A Resource for Educators of English Learners
Strategy of the Quarter
Carousel Brainstorming: Activating Prior Knowledge
Why Use Carousel Brainstorming
- activates prior knowledge
- creates connections to content
- encourages critical thinking
- allows for small group discussion
- creates a collaborative environment
- incorporates movement
- fast paced and interactive
- facilitates language/vocabulary practice
How to Use Carousel Brainstorming
1. Think of your lesson and what your objective is.
2. Now, think of 4-6 open ended questions or words connected to the lesson that would spark
3. Write each question or word on separate, large pieces of paper and hang them around the room.
Click here for a teacher preparation guide.
- Explicitly tell your students that you are starting a new unit/lesson and, to begin, as always, they must activate their prior knowledge.
- Assemble your students in groups of four. Smaller groups will work best to allow students more opportunities to talk and for ELs, more opportunity to practice the language and vocabulary.
- Assign each group a marker color and a poster.
- Students should read the question/word, discuss it and write any of their ideas on the paper. Allow students only a few minutes at each poster.
- When the time is up, have students rotate or "carousel" to the next poster. Their marker should move with them.
- At their new posters, groups should read what the previous group wrote, discuss the new question/word and write any ideas that come to mind. They should not repeat what a previous group has written.
- Have groups continue to "carousel" until they've rotated through each poster and have returned to their original poster.
- Once they've returned to their original poster, groups should be given time to read and discuss what other groups have added to their original comments and possibly star what they think is most relevant.
- To wrap up the activity, go around the room and have each group summarize the comments on their poster.
Click here for a video that could be used to explain the activity to students.
MORE Practical Applications
While Carousel Brainstorming is a great way to activate prior knowledge, it is a very versatile and powerful strategy that can be used in a multitude of ways. Carousel Brainstorming can be used across the curriculum.
- put the name of a battle on each poster and ask for the causes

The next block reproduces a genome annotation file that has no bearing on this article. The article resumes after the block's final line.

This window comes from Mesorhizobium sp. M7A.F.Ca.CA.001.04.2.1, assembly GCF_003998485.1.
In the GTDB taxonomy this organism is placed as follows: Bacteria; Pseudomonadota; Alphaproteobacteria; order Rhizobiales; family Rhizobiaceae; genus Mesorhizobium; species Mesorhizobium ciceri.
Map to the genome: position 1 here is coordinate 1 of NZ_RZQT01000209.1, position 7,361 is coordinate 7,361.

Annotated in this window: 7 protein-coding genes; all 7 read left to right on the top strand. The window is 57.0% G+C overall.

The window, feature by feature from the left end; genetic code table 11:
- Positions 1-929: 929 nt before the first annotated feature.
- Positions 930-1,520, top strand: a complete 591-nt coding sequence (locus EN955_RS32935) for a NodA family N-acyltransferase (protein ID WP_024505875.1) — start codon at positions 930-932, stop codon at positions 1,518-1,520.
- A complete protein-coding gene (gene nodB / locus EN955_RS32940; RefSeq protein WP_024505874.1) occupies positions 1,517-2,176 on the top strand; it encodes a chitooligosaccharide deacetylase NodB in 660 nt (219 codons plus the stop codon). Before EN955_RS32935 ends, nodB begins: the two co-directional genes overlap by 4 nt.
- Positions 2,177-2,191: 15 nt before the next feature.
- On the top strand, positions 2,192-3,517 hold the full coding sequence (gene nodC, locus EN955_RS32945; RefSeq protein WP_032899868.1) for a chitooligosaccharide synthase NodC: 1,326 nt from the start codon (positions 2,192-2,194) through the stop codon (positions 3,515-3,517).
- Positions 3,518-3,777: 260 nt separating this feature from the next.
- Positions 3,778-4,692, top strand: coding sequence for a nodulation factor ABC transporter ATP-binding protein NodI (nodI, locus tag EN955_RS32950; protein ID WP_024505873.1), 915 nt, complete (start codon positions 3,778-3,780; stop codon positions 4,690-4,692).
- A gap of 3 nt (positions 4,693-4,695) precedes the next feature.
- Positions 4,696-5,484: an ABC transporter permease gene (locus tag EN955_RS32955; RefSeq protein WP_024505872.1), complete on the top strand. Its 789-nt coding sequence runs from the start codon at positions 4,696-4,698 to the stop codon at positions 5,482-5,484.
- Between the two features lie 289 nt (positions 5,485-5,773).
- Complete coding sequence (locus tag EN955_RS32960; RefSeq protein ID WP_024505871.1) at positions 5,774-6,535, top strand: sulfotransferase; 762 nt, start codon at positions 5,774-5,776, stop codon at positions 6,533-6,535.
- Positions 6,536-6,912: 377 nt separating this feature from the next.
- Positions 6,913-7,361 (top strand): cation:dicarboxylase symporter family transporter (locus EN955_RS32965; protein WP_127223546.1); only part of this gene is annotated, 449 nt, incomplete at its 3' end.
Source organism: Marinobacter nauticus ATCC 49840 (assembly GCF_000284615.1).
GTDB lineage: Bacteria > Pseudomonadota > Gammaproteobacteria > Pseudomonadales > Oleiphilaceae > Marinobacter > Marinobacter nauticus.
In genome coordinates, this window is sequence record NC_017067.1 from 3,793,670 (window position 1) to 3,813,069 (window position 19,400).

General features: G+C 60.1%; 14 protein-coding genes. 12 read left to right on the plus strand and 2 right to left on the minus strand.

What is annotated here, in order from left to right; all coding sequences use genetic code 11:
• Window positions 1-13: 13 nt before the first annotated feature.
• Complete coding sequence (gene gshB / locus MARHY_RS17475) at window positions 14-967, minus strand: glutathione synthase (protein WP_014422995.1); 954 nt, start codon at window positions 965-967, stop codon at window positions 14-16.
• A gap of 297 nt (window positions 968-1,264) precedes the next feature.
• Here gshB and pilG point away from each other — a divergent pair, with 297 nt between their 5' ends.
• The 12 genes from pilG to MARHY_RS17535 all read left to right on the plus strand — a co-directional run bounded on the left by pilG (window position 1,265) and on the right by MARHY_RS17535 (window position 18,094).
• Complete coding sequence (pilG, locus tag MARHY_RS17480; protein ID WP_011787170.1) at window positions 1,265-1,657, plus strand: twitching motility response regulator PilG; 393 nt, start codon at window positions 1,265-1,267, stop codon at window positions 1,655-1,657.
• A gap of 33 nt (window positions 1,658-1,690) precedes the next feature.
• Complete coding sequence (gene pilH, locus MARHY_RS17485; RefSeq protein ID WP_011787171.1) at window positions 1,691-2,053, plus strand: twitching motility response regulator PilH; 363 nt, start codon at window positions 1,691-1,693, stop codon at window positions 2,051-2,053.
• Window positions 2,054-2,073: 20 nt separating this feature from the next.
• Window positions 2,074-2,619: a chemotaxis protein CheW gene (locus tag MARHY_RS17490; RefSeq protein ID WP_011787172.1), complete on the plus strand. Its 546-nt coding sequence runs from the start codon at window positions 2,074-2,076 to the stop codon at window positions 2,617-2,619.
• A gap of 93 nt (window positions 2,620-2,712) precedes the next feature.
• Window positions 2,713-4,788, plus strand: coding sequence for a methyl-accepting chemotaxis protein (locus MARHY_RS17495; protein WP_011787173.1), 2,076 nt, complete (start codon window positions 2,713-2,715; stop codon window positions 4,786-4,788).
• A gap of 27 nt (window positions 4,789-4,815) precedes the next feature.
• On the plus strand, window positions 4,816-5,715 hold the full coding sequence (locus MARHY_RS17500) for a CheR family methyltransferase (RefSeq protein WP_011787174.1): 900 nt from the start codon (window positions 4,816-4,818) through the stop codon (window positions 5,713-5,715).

- write the name of a region on each poster and ask what they know about that particular place
- write the name of a historical figure or event and have students write what they know
- write a story element on each poster and have the groups discuss each element
- write a character or author's name on each poster
- use book discussion questions that could have multiple answers for each poster
Click here for a book discussion example.
- put a blend on each poster and have students brainstorm all the words that start with those letters
- write different habitats on each poster and have students comment
- put different labs from throughout the year on each poster and have students review what they've learned in the class
- attach a graph to each poster along with a discussion question
- attach a painting to each poster and have students comment on it
- name a period in time and have students remark on the art from that particular period
Quick Tips and Variations
- If you notice, despite the fact that students are in small groups, that there are still group members not participating, assign each student a role. For example, in each group you could have a reader, idea checker, recorder and presenter.
- If you have younger students, allow them to draw pictures rather than write their thoughts.
- As groups rotate, they may have questions regarding previous groups' comments. If that is the case, have groups put a question mark next to the comment they need clarifying.
- Don't throw your posters away. If you use this strategy for activating prior knowledge, keep them on the wall and continuously refer back to the posters throughout the lesson/unit. Referring back to the posters will create a true connection for students.
- Don't fade into the background during this activity. Make yourself present. While groups should work to generate their own discussion, there may be groups that need prompting or an item clarified. It is also a great opportunity to interact with small groups and to see exactly what their prior knowledge is.
- If you used Carousel Brainstorming to introduce a topic and activate prior knowledge, carousel again at the end of the unit to add any additional ideas to the posters.
- If you are using this strategy to activate prior knowledge, don't let it be a secret. You should discuss what prior knowledge is and its importance often with your students. Continually discussing prior knowledge will make creating connections a natural habit in students.
Kagan, Spencer (2009). Kagan Cooperative Learning. San Clemente: Kagan Publishing.
CESA 6 Language and Culture Center. "ELL Teaching Tip: Activating Background Knowledge: Carousel Brainstorming." Message to the author. 19 Oct. 2015. E-mail.
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